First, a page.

Like many of the Charter’s operative provisions, ss 44 and 45 have proven to be something of a misstep. Because Victoria experienced changes of government in both 2010 and 2014, neither review commenced on 1 January as anticipated. The 2011 review was only announced in mid-April, just five months before the last available tabling date in mid-September. The 2015 review was announced in early March, but it was almost as constrained, as the Attorney-General asked for it to be submitted to him by 1 September. The changes of government produced a further problem: citing public service protocols, the Liberal/National party government in 2011 would not release internal government information about the 2007-2010 term, even though that period was specified as the subject of the four-year review. Presumably, the 2015 review faced the same problem in learning what happened inside government during the Coalition’s single term in power.
The consultation committee also seemingly failed to predict that one or both reviews may be conducted by a government that was hostile to the Charter. Section 44 mandated that the 2011 review consider various expansions to the Charter that had not been included in the original statute, such as the protection of socio-economic rights, the right to self-determination and a free-standing remedy for breaches of human rights. However, the newly elected government had voted against the Charter’s enactment from opposition in 2006. The Attorney-General, Robert Clark, an outspoken opponent of the law, required that the 2011 review also consider the Charter’s existing operation, its ‘costs and benefits’ and how rights should be protected in Victoria, in essence revisiting the same questions addressed by the Williams Committee. Despite the return of a Charter-friendly government four years later, the 2015 review also spent most of its time retreading old ground, courtesy of the chaos the High Court visited on the Charter in Momcilovic v R  HCA 34, a decision that came out just days before the 2011 review was tabled. Although the High Court upheld the constitutionality of the Charter, the six lengthy judgments in that case differed in irreconcilable ways on how key provisions of the statute ought to operate. In short, neither review had the time or the will to grapple with the sorts of significant expansions of the Charter that the Williams Committee had anticipated.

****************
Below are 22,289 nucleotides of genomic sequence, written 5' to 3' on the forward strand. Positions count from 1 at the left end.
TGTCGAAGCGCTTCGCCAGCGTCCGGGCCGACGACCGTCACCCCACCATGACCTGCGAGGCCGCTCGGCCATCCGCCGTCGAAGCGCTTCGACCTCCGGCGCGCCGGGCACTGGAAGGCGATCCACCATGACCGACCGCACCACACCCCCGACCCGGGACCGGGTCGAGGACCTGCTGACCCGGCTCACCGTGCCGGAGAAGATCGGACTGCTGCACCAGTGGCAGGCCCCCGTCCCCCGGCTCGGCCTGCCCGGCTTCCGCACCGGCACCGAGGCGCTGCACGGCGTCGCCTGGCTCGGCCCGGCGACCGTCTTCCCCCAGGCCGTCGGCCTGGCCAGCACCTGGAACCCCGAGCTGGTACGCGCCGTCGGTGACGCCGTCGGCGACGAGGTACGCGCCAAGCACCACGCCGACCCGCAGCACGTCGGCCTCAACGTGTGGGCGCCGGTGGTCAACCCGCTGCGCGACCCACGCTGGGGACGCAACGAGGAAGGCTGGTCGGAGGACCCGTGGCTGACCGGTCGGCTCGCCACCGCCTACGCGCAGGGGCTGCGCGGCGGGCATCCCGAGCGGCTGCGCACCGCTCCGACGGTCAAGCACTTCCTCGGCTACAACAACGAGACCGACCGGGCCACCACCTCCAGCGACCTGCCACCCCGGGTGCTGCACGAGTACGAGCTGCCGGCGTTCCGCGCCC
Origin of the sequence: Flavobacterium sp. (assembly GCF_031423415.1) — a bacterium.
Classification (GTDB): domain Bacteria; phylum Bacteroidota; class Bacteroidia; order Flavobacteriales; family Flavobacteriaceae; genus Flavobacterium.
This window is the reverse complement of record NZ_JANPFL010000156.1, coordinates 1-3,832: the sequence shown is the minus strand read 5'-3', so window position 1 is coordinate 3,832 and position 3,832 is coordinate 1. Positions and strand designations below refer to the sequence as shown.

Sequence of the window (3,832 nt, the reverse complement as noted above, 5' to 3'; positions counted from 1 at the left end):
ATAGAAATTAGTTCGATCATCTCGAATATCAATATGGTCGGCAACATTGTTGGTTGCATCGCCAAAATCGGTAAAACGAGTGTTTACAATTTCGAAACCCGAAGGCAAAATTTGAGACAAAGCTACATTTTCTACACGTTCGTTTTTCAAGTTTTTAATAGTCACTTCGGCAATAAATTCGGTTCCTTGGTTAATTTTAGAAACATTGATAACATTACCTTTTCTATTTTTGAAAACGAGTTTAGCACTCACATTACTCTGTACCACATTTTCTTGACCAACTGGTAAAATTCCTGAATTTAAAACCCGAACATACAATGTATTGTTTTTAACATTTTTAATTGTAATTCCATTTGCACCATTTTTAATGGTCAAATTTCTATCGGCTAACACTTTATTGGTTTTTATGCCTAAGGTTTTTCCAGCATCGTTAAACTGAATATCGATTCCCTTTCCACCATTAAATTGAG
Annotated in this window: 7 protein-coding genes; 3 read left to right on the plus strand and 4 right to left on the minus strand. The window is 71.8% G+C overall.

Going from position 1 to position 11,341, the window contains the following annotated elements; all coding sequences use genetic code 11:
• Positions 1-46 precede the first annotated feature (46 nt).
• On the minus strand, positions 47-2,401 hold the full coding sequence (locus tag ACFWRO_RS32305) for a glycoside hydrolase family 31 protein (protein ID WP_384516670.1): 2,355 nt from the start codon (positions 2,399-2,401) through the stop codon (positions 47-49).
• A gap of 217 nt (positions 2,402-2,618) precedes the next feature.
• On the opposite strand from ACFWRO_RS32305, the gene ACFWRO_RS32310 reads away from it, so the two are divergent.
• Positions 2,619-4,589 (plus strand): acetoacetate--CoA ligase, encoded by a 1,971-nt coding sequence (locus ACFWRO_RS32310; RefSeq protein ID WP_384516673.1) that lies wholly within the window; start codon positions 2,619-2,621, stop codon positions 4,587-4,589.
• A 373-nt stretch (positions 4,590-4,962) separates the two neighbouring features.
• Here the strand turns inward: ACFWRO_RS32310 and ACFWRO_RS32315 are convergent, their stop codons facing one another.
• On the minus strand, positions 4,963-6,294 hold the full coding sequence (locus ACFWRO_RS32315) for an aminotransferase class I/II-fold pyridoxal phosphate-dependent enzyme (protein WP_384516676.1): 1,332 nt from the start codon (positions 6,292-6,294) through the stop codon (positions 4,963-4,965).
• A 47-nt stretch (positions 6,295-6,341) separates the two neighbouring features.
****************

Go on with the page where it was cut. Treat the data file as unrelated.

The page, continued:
Who to review a human rights law
The Charter simply states that Victoria’s Attorney-General ‘must cause a review to be made of the first 4’ – and second 4 – ‘years of operation of this Charter’. Although submissions to the community consultation had recommended that ‘[a] properly funded independent non-government group should review the Charter’, the Williams Committee demurred:
The Committee believes that it is important not to be too fixed on how a review might best be carried out. However, we believe that the review should be conducted by the Attorney-General or by people appointed to undertake it on behalf of the Attorney-General. Whatever the form of the review, we think it important that it involve significant public consultation, including with disadvantaged groups, Indigenous communities and business organisations. The review should also involve consultation within government, including with local government and service providers.